You could lose your car — and if the bank resells the vehicle for less than what you owe, you may be held responsible for paying the difference. This is known as the “deficiency balance.” It includes the remaining loan balance, interest and any repossession expenses incurred by the bank.

Suppose you owe $10,000 on your auto loan, but you recently lost your job and stopped making payments. The bank pays a tow truck $300 to take the car back, and auctions it at a steep discount for $4,000. That means you owe a deficiency balance of $6,300.

You may also be on the hook for other repossession costs, such as fees associated with ending your lease or paying off your loan early.

How can I get my car back?

It might not be easy, but there are several ways you can try to get your car back.

You may be able to buy back the vehicle by paying the full amount you owe, according to the Federal Trade Commission.

That includes catching up on missed payments; reimbursing your lender for the cost of repossessing the car, such as towing and storage fees; and in many cases paying off the entire remaining loan balance.

You could also try to buy back your car at the repossession sale. In some states, your lender must notify you if the car will be sold at a public auction so that you have the option of bidding.

5 tips to avoid repossession

When you fall behind on your car payments, the bank may send a tow truck to repossess your vehicle, whether you’re driving to work or school, filling up at the gas station or even parking in your own driveway.

Playing a cat-and-mouse game with the bank will only delay the inevitable — there are better ways to solve your problems.

  1. Talk it out. We recommend you communicate with your auto lender. If you call to let your lender know that you’re struggling to make payments, it may be willing to restructure your loan, develop a new payment plan or defer payments until you’re back on your feet.
  2. Sell your car. You might want to consider selling your car, particularly if the vehicle is worth more than the remaining balance on your auto loan. This could help you avoid being hit with a repossession on your credit reports. Keep in mind that if the car sells for less than what you owe, you may be responsible for paying the difference.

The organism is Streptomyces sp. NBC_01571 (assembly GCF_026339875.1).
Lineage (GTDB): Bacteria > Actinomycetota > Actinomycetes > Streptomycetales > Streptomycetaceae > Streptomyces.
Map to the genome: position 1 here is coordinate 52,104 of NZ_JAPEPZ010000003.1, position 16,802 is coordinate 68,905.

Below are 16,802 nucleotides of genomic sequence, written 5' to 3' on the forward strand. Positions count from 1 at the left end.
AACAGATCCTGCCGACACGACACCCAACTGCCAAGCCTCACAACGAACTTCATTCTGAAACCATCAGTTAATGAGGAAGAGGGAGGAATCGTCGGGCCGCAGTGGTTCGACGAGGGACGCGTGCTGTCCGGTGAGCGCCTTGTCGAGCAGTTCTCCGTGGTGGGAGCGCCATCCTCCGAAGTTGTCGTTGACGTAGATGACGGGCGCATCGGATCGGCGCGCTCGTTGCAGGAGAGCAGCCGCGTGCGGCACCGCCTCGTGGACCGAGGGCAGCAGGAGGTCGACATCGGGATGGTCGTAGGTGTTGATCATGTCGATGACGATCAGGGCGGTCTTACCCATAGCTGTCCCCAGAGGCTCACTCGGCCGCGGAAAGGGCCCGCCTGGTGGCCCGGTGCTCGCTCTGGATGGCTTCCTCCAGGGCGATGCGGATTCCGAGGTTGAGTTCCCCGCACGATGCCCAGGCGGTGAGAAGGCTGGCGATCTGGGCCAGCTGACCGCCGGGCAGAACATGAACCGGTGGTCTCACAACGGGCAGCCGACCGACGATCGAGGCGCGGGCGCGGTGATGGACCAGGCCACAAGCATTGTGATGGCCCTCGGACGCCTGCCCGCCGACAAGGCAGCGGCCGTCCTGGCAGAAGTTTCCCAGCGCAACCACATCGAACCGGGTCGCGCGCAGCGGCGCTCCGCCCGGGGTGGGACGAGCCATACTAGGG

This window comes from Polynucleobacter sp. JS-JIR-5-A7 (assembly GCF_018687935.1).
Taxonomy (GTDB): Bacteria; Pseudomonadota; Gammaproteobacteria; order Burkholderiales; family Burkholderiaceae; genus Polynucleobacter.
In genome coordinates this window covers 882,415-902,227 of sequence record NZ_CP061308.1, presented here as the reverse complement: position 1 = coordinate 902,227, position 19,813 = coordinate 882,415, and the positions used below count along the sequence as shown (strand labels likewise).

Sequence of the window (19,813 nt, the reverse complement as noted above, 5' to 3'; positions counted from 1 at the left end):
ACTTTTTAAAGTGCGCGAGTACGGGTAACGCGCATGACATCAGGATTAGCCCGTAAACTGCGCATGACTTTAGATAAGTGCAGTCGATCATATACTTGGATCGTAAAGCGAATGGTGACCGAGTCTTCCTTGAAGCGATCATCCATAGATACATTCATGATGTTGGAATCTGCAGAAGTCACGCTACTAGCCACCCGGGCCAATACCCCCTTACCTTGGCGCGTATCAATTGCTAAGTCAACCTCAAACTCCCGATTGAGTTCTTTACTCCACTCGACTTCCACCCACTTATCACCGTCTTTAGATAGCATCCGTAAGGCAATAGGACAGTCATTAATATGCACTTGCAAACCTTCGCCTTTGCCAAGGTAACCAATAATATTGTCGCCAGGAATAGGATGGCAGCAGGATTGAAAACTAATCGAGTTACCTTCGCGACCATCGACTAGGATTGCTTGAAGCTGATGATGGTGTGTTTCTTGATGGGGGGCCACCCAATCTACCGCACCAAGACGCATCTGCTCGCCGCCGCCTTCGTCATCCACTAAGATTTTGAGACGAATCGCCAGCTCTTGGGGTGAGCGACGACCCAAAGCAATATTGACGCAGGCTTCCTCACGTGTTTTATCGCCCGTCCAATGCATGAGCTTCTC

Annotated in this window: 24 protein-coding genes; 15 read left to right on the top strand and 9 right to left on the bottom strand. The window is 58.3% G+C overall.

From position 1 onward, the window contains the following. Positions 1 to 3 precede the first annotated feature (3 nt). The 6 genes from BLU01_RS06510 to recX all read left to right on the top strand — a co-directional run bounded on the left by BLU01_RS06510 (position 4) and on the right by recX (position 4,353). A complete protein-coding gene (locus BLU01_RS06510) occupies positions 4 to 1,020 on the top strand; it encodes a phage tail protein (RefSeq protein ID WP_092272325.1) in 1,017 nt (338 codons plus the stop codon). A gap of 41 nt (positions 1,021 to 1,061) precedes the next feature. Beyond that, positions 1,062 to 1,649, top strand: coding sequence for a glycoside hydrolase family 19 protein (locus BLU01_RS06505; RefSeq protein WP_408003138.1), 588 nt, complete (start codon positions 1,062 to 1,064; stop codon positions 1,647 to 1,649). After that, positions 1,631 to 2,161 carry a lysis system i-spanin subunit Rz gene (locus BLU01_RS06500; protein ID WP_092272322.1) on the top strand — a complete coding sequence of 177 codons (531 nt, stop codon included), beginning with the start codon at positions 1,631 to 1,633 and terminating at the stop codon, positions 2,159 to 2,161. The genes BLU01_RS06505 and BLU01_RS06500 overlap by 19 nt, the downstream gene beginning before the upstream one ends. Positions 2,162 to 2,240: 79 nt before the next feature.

3. Turn over the keys. You could beat the bank to the punch by returning your car before it’s repossessed. This is known as a “voluntary surrender” or voluntary repossession. While a voluntary surrender will still hurt your credit, it could also show future lenders that you’re taking responsibility for your finances.
  4. Buy used. When you buy your next car, if you pay with cash instead of borrowing money from the bank, you won’t have to worry about your car being repossessed. Used cars are generally cheaper than new cars, so buying a pre-owned auto might help you with this strategy.
  5. Use other modes of transportation. Owning a car is a big financial investment. If you’re not sure you can afford it or you’re worried you might miss payments, consider riding public transportation or use Uber to get around. You could also bike or walk.

What’s next?

A car repossession is more than a bump in the road. The situation can take a bite out of your wallet and your credit.

But with patience, you can rebuild your credit — and put your car repossession in the rearview mirror.


About the author: Tim Devaney is a personal finance writer and credit card expert at Credit Karma. He’s a longtime journalist who prides himself on being a good storyteller who can explain complex information in an easily digestible wa… Read more.